From an early age, I spent most of my free time in the Iield playing and ﬁghting with the other boys ofthe village. A boy who remained at home tied to his mother’s apron strings was regarded as a weakling. At night, I shared my food and blanket with these same boys. I was no more than ﬁve when I became a herdsboy looking after sheep and calves in the ﬁelds. I discovered the almost mystical attachment that the Xhosa have for cattle, not only as a source of food and wealth, but as a blessing From God and a source ofhappiness. It was in the ﬁelds that Ileamt how to knock birds out of the sky with a slingshot, to gather wild honey and fruits and edible roots, to drink warm, sweet milk straight from the udder of a cow, to swim in the clear streams, and to catch ﬁsh with twine and sharpened bits of wire.
As boys, we were mostly left to our own devices. We played with toys we made ourselves.
We moulded animals and birds out of clay. Nature was our playground. I learnt to ride by sitting atop weaned calves — alter being thrown to the ground several times, one got the hang ofit. I still love open spaces, the simple beauties ofnature, the clear blue skies. I don’t think my parents intended to take me to school. No one in my family had ever attended school. But a ﬁiend ofmy father’s, George Mbekela, visited us one day and told my mother, “Your son is a clever young fellow. He should go to school.” My parents discussed it and decided to send me to school.
The school consisted ofa simple room. I was seven years old, and on the day before I was to begin, my father took me aside and told me that I must be dressed properly for school. Until that time, I, like all the other boys, had wom only a blanket, which was wrapped round one shoulder and pinned at the waist. My father took a pair ofhis trousers and cut them at the knee. He then told me to put them on, which I did, and they were roughly the correct length, although the waist was far too large. My father then took a piece of string and drew the trousers in at the Waist. I must have been a comical sight, but I have never owned a suitl was prouder to wear than my father’s cut-off trousers.
(Adapted from Long Walk to Freedom by Nelson Mandela)
26 What can we tell about the writer from the ﬁrst two sentences?
A. His parents had very many babies.
B. He grew up in the midst of many people.
C. He was never lonely.
D. His relatives lived nearby.
27 We can tell from the ﬁrst paragraph that the author’s community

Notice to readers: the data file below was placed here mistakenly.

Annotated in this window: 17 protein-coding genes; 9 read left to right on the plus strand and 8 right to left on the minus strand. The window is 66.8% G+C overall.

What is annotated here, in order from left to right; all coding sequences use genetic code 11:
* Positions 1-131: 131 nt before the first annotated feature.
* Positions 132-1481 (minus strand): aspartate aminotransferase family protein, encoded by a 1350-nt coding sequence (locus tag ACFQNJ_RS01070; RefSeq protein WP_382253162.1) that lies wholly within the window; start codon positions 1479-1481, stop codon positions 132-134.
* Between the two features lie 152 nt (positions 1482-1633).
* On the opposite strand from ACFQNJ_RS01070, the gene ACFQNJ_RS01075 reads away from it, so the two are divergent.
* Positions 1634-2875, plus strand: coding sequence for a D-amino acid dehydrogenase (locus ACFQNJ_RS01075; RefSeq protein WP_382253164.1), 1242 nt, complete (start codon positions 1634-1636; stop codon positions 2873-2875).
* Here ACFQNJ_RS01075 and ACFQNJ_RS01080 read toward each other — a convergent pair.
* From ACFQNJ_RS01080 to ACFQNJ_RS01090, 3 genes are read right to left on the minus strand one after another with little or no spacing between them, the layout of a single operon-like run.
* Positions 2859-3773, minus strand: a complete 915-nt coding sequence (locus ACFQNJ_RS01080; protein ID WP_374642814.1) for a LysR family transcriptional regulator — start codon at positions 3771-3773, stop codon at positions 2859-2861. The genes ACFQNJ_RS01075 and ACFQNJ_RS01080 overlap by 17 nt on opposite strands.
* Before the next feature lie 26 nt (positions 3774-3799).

A. had no cousins. uncles or aunts.
B. practised true love towards one another.
C. must have been a very good place to live in.
D. treated close relatives like members of the nuclear family.
28. Which of the following best describes the lifestyle in the author’s home?
29 How do we know that although the author fought with the boys, they were not enemies?
A. lt was one way of occupying themselves.
B. Even good friends ﬁght sometimes.
C. That is what all boys usually do.
D. They still shared food and slept together.
30 A boy who remained at home was probably
A. obedient to his mother.
B. despised by the others.
C. not ready to be a herdsboy.
D. weak and fearful.
31. Which of the following alternatives best explains why the Xhosa people love cattle?
A. Cattle give people food and much joy.
B. Cattle are a source of wealth, food and gladness.
C. Cattle are a blessing and a source of food, wealth and joy.
D. Cattle provide food, riches and employment for boys.
32. From what he learnt in the ﬁelds, we can conclude that the author was
A. very adventurous.
B. quite active.
C. a fast learner.
D. very curious.
33.What is meant by “we were left to our own devices”?
A. We had to think ofwhat to do.
B. No one was allowed to interfere with us.
C.We were free to do what we wanted.
D.No one cared about us.
34 Learning to ride calves was not easy because
A. they were very difficult to control.
B. one could easily fall off and hurt himself.
C. calves are not really meant to be ridden.
D. if caught, one can be punished.
35. Which of the following statements is not true?
A. Mbekela thought the author was a clever boy.
B. The author’s parents accepted Mbekela’s advice.
C. The parents consulted before they made the decision.
D. The author was sure his parents didn’t value education.
36 What can we conclude about the school?
A. lt catered for young boys.
B. You had to be clever to go there.
It must have been very small.
You had to wear school uniform.
37 Why do you think the author says, “I must have been a comical sight”?
A. The trousers were far too big for him.
B. He was not used to such funny clothes.
C. Perhaps the other pupils laughed at him.
D. He used a string instead ofa belt.
38 Which of the following would be the best title for this story?
A. How I began school.
B. Life as a herdsboy.
C. My early years in the village.
D. The things l used to do.
Read the following passage and then answer questions 39 to 50.